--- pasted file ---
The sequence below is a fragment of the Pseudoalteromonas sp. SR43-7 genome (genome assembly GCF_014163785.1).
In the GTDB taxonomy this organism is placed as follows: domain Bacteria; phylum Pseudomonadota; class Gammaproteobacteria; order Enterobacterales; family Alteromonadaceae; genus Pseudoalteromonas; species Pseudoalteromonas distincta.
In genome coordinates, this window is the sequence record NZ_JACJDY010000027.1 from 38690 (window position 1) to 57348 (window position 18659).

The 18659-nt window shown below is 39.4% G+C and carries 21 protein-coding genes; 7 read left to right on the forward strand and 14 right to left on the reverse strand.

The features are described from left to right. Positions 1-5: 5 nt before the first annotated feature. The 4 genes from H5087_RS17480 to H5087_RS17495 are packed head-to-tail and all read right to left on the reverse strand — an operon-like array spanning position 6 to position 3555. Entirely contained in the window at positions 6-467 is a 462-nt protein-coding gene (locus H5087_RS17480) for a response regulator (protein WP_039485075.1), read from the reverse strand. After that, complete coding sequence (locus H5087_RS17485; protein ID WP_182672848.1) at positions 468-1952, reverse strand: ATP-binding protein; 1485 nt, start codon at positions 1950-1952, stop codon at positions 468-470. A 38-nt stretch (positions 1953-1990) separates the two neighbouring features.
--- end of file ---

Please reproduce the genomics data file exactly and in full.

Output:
The sequence below is a fragment of the Pseudoalteromonas sp. SR43-7 genome (genome assembly GCF_014163785.1).
In the GTDB taxonomy this organism is placed as follows: domain Bacteria; phylum Pseudomonadota; class Gammaproteobacteria; order Enterobacterales; family Alteromonadaceae; genus Pseudoalteromonas; species Pseudoalteromonas distincta.
In genome coordinates, this window is the sequence record NZ_JACJDY010000027.1 from 38690 (window position 1) to 57348 (window position 18659).

The 18659-nt window shown below is 39.4% G+C and carries 21 protein-coding genes; 7 read left to right on the forward strand and 14 right to left on the reverse strand.

The features are described from left to right. Positions 1-5: 5 nt before the first annotated feature. The 4 genes from H5087_RS17480 to H5087_RS17495 are packed head-to-tail and all read right to left on the reverse strand — an operon-like array spanning position 6 to position 3555. Entirely contained in the window at positions 6-467 is a 462-nt protein-coding gene (locus H5087_RS17480) for a response regulator (protein WP_039485075.1), read from the reverse strand. After that, complete coding sequence (locus H5087_RS17485; protein ID WP_182672848.1) at positions 468-1952, reverse strand: ATP-binding protein; 1485 nt, start codon at positions 1950-1952, stop codon at positions 468-470. A 38-nt stretch (positions 1953-1990) separates the two neighbouring features.